WalletHub’s annual report shows where working moms have the best access to childcare and professional opportunities

Women make up almost half of the U.S. workforce, and 73 percent of women with children under 18 were working in 2022. But despite the fact that being a working parent is the reality for the majority of moms in this country, it still isn’t an easy path. Working moms face discrimination, pay inequality, and other battles that should be a thing of the past, but sadly, still aren’t. Only 8.2 percent of S&P 500 companies’ chief executives are women, and women still only earn, on average, 82 percent of what men do (that’s white women, for the record—the gap is much larger for women of color). And even across the United States, the playing field isn’t equal for working moms—that’s where WalletHub’s new study comes in.

Each year, the finance site ranks U.S. states to determine which ones are the best (and worst) for working moms. Its 2023 rankings are in, and the results may surprise you. Ready to pack your bags? These 10 states are considered the best places to be a working mom:

1. Massachusetts
2. Rhode Island
3. Connecticut
4. District of Columbia
5. Wisconsin
6. Minnesota
7. Vermont
8. New Jersey
9. Maine
10. Delaware

On the flip side, these 10 states are considered the worst:

42. Arizona
43. Nevada
44. Oklahoma
45. New Mexico
46. Idaho
47. West Virginia
48. Mississippi
49. Alabama
50. South Carolina
51. Louisiana

To determine its rankings, WalletHub looks at three main factors that greatly impact the quality of life (and work) for working moms: child care, professional opportunities, and work-life balance. Each state is given scores based on things like the cost of daycare, how many pediatricians it has per capita, its gender pay gap, ratio of female-to-male executives, parental leave policies, and more.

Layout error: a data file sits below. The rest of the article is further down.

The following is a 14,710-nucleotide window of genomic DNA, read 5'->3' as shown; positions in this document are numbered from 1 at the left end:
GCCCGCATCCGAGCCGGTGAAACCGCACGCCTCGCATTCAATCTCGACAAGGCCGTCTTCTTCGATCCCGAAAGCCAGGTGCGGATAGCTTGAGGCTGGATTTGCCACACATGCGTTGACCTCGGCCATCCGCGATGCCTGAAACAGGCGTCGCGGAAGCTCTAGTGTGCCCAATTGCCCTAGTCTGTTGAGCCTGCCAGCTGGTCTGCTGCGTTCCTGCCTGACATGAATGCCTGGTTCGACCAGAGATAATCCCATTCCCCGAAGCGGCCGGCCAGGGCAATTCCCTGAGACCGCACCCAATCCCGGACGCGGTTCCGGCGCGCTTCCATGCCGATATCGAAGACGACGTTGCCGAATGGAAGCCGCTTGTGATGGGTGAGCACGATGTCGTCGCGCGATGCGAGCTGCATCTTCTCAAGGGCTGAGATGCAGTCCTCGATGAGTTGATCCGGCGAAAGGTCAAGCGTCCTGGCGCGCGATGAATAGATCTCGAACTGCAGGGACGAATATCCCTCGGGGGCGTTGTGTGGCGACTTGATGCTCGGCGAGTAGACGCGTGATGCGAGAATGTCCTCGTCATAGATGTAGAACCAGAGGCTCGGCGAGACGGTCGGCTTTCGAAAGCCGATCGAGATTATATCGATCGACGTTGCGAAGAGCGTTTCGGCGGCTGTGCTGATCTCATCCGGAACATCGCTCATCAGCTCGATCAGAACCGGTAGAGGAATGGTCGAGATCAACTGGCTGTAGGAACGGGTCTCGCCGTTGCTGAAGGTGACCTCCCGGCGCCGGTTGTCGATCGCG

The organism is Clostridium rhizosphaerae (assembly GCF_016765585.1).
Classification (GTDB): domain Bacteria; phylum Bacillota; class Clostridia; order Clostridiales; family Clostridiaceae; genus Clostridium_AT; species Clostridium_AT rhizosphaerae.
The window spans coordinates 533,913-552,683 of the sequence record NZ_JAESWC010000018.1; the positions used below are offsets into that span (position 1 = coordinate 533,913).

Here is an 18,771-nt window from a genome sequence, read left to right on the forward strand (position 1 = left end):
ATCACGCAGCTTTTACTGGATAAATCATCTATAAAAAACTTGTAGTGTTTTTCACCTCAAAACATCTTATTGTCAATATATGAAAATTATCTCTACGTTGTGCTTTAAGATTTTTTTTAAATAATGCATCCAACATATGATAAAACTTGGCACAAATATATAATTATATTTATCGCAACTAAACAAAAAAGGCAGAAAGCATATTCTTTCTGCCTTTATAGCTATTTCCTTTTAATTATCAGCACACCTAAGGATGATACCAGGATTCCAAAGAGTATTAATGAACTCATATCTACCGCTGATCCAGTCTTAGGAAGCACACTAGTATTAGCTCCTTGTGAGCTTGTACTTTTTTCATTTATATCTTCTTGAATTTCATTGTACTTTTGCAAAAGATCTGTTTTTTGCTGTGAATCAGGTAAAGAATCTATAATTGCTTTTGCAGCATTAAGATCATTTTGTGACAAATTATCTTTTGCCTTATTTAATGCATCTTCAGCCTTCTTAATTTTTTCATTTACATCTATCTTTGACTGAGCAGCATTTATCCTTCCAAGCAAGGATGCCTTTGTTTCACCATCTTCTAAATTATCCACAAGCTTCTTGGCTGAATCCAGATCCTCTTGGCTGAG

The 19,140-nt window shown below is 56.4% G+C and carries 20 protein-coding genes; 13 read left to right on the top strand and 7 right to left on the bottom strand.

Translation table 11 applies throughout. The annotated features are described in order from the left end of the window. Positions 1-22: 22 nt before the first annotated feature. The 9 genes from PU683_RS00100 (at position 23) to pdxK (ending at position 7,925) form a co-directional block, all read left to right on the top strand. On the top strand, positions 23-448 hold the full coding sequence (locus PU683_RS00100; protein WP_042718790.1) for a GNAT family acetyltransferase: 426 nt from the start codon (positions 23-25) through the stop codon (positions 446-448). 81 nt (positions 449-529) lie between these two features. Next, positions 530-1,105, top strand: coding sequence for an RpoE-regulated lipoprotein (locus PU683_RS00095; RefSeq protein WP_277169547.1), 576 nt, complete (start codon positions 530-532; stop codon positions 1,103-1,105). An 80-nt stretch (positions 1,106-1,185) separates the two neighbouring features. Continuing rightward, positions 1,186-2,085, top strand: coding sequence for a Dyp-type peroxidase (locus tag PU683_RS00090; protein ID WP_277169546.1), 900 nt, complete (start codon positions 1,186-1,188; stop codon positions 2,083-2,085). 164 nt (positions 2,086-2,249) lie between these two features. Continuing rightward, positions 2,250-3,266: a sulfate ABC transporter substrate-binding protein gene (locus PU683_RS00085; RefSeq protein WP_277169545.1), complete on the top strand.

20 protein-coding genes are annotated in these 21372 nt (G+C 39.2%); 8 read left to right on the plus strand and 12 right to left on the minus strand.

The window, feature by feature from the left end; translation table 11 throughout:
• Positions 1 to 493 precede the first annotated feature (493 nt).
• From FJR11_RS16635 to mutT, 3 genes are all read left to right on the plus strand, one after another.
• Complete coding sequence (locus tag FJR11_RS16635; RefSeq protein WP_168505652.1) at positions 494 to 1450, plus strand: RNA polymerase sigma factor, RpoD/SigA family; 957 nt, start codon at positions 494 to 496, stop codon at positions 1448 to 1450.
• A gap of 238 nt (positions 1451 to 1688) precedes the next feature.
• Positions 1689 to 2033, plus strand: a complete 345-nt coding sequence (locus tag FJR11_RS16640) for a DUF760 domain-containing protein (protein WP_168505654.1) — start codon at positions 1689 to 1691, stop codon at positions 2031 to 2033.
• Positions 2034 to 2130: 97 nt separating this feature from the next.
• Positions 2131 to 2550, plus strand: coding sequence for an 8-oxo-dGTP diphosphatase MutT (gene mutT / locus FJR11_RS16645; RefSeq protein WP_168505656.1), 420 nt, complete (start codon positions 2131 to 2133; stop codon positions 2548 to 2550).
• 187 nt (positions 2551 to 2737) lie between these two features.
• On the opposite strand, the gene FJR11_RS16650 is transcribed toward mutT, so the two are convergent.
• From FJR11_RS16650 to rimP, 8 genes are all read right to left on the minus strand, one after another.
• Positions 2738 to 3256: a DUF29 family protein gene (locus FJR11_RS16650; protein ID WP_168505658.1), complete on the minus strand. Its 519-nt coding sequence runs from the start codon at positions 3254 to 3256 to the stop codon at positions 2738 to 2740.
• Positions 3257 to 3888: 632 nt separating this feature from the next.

“Working parents (not just mothers) need to be not only welcomed into, but really driving the conversations about how to rethink workplace culture, workforce expectations, and work-life negotiation,” said Jennifer L. Borda, a professor of communication at the University of New Hampshire and one of the experts consulted on the study. “There is a diverse population caring for children now, so being attuned to how different workers have different needs and how those needs may shift and evolve over time. For example, LGBTQ+ workers may have different needs than cisgender/heterosexual couples… Work should not be, can no longer be, one size fits all.”

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